Beckenham mural (and an apology)

Firstly, an apology to some of my readers and followers:  I understand that in the last few days some of you have commented on my postings, but unfortunately (for a reason I haven’t yet ascertained), your comments haven’t come through to me.  So I just want to reassure you that I’m not ignoring you, it’s just that I haven’t been aware of your comments!  I hope I can work out or find out why this is happening and rectify it, so please don’t let it stop you from commenting – I’ll be doing my best to make sure that I do get to see them in future 🙂

And now on to today’s post.  On my way over to the South Library last week for my camera class, I spotted this lovely mural on the side of the wall of a local shop in Beckenham.

Beckenham mural 2

Beckenham mural

In days gone by, the loop of the Opawaho or Heathcote river that is now Beckenham was marshy land, covered in raupo, tussock and grasses.  In the early days of European settlement, areas close to town such as Addington and Sydenham grew quickly, while outlying districts such as Beckenham were farmland, with just a few people owning big properties. The Fisher brothers, who came to New Zealand from Kent in 1850 on the Charlotte Jane, each owned half of present day Beckenham. 

James and Harriet Fisher were given Rural Section 21 as a wedding present by Harriet’s father. This was a 100 acre (40.5 hectares) block known as the Fisher Estate, and later on the district was called Fisherton.  James and Harriet drained the swamplands and grew wheat, but later turned to dairy farming. 

Stephen Temple Fisher bought the 100 acre block (Rural Section 49) north of his brother James’ property, calling it Beckenham Farm, after the English town the brothers came from, now part of London.  Stephen and Anne Elizabeth Fisher had five children and farmed their Beckenham property in the 1870s.   Stephen Fisher died in 1897 and his land was bought by Richard May Morten, who owned a great deal of land in Christchurch. The land was subdivided and streets began to be formed.

Colombo Road (now Colombo Street) was formed in 1878, and around this time trams were introduced to Christchurch, and this is part of the reason that Beckenham developed when it did. Trams made an enormous difference to people, enabling them to live further out from the city and still travel in and out quite easily. “Tramway suburbs” such as Beckenham developed quickly. The trams came down Colombo Road to Devon Street in 1880. Later they ran as far as Tennyson Street and, in 1898, the line was extended to the foot of the hills. In 1906, over 200 people lived in Beckenham. Many of these worked in the city, using the trams as transport.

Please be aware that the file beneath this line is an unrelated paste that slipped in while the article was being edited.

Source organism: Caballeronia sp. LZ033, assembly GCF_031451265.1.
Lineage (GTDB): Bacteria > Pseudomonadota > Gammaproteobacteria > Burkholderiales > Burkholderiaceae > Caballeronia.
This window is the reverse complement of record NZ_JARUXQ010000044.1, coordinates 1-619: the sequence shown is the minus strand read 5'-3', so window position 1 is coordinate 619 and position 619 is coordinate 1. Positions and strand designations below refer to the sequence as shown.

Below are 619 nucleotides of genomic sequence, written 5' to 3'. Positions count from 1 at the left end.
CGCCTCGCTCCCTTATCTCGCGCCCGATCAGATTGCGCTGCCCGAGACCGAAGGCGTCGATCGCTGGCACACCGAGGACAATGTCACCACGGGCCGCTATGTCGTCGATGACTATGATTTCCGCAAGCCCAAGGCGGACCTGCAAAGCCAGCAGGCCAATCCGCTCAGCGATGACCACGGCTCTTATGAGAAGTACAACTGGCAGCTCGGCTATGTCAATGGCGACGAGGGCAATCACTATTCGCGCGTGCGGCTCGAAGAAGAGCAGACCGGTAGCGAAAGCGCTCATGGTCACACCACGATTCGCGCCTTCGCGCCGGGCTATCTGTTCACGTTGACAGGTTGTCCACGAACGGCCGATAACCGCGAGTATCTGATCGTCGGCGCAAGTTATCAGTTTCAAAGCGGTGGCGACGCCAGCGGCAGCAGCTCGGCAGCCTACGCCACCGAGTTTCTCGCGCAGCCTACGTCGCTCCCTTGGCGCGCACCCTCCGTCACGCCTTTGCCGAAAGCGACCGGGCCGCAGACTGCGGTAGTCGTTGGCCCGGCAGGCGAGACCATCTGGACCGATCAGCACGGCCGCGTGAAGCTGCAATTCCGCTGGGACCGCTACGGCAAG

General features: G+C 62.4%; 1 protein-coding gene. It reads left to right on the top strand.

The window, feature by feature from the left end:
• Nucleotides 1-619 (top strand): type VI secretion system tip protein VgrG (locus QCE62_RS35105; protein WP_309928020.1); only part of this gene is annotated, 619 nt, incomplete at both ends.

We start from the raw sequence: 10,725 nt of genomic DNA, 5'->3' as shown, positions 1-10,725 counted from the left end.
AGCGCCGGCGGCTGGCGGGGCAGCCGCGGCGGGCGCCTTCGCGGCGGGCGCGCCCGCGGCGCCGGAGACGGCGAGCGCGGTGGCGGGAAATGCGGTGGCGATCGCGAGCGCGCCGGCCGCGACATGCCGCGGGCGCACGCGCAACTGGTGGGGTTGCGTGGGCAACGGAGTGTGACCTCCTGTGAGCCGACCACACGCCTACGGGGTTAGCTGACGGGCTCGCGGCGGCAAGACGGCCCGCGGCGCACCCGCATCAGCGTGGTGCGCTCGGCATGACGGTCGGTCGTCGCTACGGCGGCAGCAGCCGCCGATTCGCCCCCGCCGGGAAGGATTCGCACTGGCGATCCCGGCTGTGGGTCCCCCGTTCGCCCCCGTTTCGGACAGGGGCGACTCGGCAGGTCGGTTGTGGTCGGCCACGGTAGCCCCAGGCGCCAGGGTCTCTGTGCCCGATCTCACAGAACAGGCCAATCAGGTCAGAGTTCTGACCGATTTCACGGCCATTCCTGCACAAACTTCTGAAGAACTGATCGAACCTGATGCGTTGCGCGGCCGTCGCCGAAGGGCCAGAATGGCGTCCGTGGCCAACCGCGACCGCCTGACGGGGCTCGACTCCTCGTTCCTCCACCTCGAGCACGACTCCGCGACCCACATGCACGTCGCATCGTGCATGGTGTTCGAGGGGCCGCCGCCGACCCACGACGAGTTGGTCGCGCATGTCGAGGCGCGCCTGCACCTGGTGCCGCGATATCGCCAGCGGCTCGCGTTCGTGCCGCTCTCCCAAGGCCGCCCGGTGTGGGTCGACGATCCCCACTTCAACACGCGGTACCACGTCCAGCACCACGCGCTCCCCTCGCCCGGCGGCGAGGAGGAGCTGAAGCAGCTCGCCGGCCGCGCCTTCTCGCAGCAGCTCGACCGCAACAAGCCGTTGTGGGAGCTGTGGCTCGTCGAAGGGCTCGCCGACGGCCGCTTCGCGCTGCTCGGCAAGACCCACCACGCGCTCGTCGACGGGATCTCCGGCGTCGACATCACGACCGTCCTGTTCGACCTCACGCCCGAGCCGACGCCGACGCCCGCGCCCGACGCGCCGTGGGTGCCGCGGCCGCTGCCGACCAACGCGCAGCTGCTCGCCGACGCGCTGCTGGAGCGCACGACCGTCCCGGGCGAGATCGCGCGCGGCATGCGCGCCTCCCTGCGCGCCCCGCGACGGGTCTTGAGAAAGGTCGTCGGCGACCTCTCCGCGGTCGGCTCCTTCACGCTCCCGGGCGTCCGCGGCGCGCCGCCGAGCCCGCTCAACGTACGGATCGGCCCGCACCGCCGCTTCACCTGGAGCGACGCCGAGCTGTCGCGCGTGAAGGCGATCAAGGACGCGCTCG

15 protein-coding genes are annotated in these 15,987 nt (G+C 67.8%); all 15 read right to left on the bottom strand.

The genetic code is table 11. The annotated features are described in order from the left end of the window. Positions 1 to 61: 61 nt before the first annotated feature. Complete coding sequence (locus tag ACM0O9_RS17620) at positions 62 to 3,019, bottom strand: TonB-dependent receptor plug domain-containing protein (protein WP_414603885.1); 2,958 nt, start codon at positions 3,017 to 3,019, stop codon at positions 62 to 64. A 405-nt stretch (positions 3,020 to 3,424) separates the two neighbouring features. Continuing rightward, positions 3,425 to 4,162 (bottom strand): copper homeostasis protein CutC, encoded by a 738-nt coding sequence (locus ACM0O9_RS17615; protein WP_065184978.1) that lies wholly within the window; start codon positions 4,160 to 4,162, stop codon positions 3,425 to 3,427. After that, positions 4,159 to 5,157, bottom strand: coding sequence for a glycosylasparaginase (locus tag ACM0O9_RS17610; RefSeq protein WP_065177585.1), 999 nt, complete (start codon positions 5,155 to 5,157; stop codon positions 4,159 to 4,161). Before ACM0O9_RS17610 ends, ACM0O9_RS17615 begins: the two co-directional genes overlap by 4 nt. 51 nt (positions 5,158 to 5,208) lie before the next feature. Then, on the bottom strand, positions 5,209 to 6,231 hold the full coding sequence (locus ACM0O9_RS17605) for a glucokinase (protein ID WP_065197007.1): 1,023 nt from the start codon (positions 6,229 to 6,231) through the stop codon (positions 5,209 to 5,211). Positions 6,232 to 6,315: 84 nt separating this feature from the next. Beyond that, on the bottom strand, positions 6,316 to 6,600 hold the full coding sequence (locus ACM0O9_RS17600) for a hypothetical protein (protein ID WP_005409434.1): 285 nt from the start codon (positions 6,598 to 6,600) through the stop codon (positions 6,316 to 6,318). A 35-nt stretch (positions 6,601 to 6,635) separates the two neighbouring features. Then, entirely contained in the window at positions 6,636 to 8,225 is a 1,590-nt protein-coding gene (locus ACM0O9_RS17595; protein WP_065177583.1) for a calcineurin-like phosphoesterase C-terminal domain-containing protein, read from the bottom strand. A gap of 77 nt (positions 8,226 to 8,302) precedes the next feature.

At the time that all this subdividing and building was going on, Beckenham was administered by the Heathcote Road Board. However, many of the new residents felt they would rather be part of Christchurch, and in 1907 Beckenham joined Christchurch city.  The land south of Corson Avenue was known for a while as Riverview Estate and used for small holdings and market gardens, so the area still retained a semi-rural appearance.

Photo of State cottage for workers, New Zealand International Exhibition, Hagley Park, Christchurch, 1906

One type of state cottage for workers, New Zealand International Exhibition, 1906

About 1907, the Government built houses for working people, such as railway workers, in Longfellow and Seddon Streets. This was known as the Camelot Settlement and was one of the earliest examples of state housing. Unfortunately, because the rents were high (9 shillings a week, nearly a sixth of a worker’s weekly wage), the scheme did not succeed. 

Gradually Beckenham developed to become the residential suburb it is today. In 1912 electricity was laid on. Sewerage and drainage systems were connected about ten years later. Before this, people had backyard toilet sheds called dunnies. There was a seat with a hole in it placed over a can. When it was dark, the night soil man would call and take away the contents of the can.

In the depression of the 1920s and 1930s, jobs and money were scarce, but families had large gardens and hens to supply vegetables, fruit and eggs. Roads were gravelled rather than asphalted until the 1930s: very dusty when the nor-wester winds blew. The river was a popular playground for children, along its banks or on home-made rafts constructed out of old petrol drums and spare timber. The river often flooded on to roads and people’s properties, and this problem was only fixed in the 1970s.

The trams which had helped Beckenham grow were phased out in 1954, as buses took their place.

(Source:  Christchurch City Libraries http://christchurchcitylibraries.com/Heritage/LocalHistory/Beckenham/)

The mural depicts some of this history of the area, with emphasis and/or cameos of some of the more important ‘icons’ of the day such as the Baptist Church, the nearby malthouse (now a community theatre and costume hire venue), Beckenham Park, the local pharmacy, Beckenham Library (no longer in operation) and a local garage.

DSCF4387 DSCF4385 cropped DSCF4384 DSCF4382 Car cropped DSCF4389 cropped

At the foot of the mural a small community garden has also been established, with some prolifically-growing pumpkins which look as though they’ll yield a great harvest in the months to come:  someone must be watering them, for sure, as they certainly wouldn’t be this good with the skinny amount of rain we’ve had in the city over the last two months! 🙂

It’s a lovely community record of the area’s history, now even more important given that a number of the older buildings in the area have been demolished following the earthquakes:  congratulations to the movers and shakers who initiated and completed this wonderful project!

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